This Mexican Spanish Book Will Make Your Mouth Sizzle
What do hot peppers and Mexican Spanish have in common? More than you might imagine.
🌶️ ONE of the greatest Mexican lies is that el chile no pica, that is, that the pepper isn’t hot. The reality? Instant gastritis. Even so, there’s no doubt that Mexican food is synonymous with spicy heat. Author Lee Jamison saw a language parallel between that culinary firepower and Mexican Spanish. It spawned the title for his latest book My Burning Tongue: Mexican Spanish. We caught up with Lee recently to find out the story behind the book.
Why did you decide to write a book about Mexican Spanish?
My wife and I had lived in Nicaragua for 17 years. Then, in 2012, our work transferred us to Mexico. During those years I had grown fond of the local language and prided myself in learning Nicaraguan words and sayings, a practice that truly enriched my life.
When we arrived in Mexico, it became clear immediately that my Nicaraguan sayings wouldn’t cross the border easily. And soon locals bombarded us with one Mexican phrase after another, for which we were woefully prepared.
What are some examples of Mexican Spanish that prompted you to start writing?
One day my supervisor scanned over a letter I had written and returned it with: Estás echando mucha crema a los tacos. He was literally saying that I was putting too much sour cream on the tacos. But what sour cream? And what tacos? I was writing a memorandum!
Another day a friend of mine was telling a story about how a group of engineers were astounded when a humble worker used rudimentary implements to remove a huge boulder from the path of a large building’s foundation. “No,” he gushed. “Se quedaron de a seis.” That literally means that they ended up at six. But why six? Why not seven? Or five? And what was that supposed to mean???
We decided to lasso those new words and phrases in their tracks and bring them to their knees. At once we asked our friends: “What does that mean? In what context do you use it?” And we started a little notebook that grew more and more as the years passed.
Just before the pandemic, we took some time to visit family in the States and suddenly found ourselves in the middle of a worldwide pandemic. As a result, I was given a six-month leave of absence, just the right amount of time to turn that little notebook into a user-friendly manual that any English speaker could use to master Mexican Spanish.
Is this another book about Mexican slang?
Not at all. Although some slang is included, it is essentially a guide to contemporary conversational Mexican Spanish. Its goal is to familiarize readers with the specialized meanings that only Mexicans understand. They are the words and phrases you would never find in a generic Spanish phrasebook. They are the stuff that conversations are made of.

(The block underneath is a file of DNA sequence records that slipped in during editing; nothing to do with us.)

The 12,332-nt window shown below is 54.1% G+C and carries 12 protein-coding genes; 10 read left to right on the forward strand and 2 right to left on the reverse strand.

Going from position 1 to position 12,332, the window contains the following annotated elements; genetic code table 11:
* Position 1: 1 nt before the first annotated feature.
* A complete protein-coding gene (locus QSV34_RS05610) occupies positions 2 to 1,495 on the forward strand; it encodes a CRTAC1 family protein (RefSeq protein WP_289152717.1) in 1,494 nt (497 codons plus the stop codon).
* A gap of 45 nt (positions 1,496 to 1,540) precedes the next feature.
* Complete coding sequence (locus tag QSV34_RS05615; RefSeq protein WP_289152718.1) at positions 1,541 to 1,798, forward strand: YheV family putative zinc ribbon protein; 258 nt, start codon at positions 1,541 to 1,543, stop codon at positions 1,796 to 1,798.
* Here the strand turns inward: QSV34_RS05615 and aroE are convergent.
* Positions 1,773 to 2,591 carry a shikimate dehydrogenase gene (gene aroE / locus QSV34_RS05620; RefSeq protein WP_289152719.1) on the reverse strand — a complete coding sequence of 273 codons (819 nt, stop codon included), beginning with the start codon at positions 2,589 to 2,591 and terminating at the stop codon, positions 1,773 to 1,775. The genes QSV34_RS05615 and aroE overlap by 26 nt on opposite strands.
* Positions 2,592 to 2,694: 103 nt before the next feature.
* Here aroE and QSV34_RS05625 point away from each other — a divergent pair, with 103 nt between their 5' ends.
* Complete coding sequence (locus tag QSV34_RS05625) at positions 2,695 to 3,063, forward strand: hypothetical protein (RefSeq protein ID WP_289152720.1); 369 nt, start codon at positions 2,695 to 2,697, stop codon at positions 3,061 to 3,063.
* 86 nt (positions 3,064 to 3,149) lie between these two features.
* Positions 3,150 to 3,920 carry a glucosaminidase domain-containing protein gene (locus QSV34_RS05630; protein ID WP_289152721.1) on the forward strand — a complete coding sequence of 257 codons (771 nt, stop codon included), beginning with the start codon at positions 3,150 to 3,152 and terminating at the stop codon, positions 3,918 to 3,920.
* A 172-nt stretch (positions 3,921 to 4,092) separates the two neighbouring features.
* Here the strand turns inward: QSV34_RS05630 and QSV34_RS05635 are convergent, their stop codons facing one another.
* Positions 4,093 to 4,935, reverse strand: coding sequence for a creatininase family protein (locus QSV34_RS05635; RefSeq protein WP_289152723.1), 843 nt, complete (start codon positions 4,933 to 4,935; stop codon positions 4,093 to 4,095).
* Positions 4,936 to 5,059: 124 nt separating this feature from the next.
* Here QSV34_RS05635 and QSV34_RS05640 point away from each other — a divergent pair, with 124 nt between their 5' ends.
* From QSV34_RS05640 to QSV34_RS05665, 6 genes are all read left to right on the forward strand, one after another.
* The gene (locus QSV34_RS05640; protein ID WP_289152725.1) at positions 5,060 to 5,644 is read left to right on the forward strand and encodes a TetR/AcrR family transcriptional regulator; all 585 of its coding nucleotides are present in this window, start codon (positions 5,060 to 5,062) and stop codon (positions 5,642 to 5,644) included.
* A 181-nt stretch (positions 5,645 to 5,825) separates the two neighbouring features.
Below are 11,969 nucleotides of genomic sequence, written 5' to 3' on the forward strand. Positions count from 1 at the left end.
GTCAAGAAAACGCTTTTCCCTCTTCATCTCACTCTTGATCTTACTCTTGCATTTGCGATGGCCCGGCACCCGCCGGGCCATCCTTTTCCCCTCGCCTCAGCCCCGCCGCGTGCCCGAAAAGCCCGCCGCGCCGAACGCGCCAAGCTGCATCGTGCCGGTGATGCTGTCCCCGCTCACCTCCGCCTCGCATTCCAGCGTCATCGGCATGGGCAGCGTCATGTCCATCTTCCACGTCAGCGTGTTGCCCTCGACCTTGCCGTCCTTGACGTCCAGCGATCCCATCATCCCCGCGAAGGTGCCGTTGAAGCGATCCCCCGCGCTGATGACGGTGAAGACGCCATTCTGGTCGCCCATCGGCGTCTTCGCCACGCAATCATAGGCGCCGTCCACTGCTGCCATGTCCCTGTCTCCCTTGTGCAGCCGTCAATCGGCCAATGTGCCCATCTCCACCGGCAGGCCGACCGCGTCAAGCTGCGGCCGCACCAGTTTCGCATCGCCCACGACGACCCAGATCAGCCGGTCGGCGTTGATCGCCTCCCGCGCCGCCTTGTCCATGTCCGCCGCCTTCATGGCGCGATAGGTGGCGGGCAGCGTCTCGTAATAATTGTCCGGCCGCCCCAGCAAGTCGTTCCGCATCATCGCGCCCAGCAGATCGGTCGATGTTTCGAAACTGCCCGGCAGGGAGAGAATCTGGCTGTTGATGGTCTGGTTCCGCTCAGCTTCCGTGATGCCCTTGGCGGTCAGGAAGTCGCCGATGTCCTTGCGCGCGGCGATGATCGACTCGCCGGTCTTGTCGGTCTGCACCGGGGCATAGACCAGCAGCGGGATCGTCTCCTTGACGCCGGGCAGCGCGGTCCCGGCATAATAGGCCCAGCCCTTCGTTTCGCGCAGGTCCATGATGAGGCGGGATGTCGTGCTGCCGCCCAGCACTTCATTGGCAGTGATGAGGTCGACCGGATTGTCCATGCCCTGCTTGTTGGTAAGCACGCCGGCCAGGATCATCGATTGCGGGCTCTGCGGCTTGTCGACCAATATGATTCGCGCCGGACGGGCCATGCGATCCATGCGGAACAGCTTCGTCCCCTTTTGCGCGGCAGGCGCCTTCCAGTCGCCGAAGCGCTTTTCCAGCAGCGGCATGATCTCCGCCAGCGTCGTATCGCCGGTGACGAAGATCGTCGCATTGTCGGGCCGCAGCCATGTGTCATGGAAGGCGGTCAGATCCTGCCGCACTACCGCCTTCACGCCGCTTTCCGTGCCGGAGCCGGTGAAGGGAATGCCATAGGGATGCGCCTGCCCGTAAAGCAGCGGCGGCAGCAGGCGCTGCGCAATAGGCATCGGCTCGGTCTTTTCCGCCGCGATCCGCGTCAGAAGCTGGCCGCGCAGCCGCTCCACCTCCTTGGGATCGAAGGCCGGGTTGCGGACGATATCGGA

For example, quedarse de a seis, mentioned above, is an example of an idiom, that is a group of words whose meaning differs from the meaning of each individual word. In this case, ending up at six means to be surprised, astonished. For more examples, read the article 20 Ways to Speak Mexican Spanish.
What are the limitations of most Spanish textbooks and phrasebooks?
Those textbooks have their purpose. Obviously, if you know no Spanish at all, you need to start somewhere. You have to learn basic vocabulary, familiarize yourself with the syntax, or word order, of the language. And then the most challenging aspect is memorizing verb conjugations.
The books I have published are designed to point out words and phrases that only locals understand, and which are not found in generic textbooks. I wish that I had a copy of My Burning Tongue when I arrived in Mexico back in 2012 because it would have jumpstarted my understanding of Mexican Spanish.
What kind of readers will benefit the most from My Burning Tongue ?
Definitely any foreigners who are learning Spanish and living in Mexico will find it helpful. Since Mexicans are the largest immigrant population living in the United States, those who converse with Mexicans at work or socially even here in the States will benefit tremendously.
Mexican-Americans, or chicanos, as some prefer to be called, will likewise find value. The longer they are in the States, the more they lose their language. If words were pictures, then this book is their family album. It will help them to reconnect to their roots.
And, third of all, translators who may have some difficulty understanding the nuances of Mexican Spanish will find the book a helpful reference.
Why did you choose the title My Burning Tongue ?
I was looking for a title with a double meaning, in this case, tongue refers not just to the appendage in our mouths, but to language. And, after living in Mexico for several years, the local lexicon burned itself into my memory. As a collection those words, idioms and sayings are the tongue that burned my mouth.
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MORE than 167 million natives speak Mexican Spanish—with nearly 40 million speakers in the United States alone. Explore the idiosyncrasies of this colorful language spoken throughout the region. If a Mexican asks you for a popote, should you be worried? If he shouts ¡Aguas!, will you get wet? If another asks ¿Cómo ves?, is he concerned about your visual acuity? Find out what Mexicans are really saying as you uncover the hidden meaning behind more than 500 local words, idioms, and sayings. Some 100 illustrations make it easy to grasp the concept behind the words. We don't teach you Spanish; we teach you how to make your Spanish more Mexican! Get your copy today! Available in print and Kindle versions.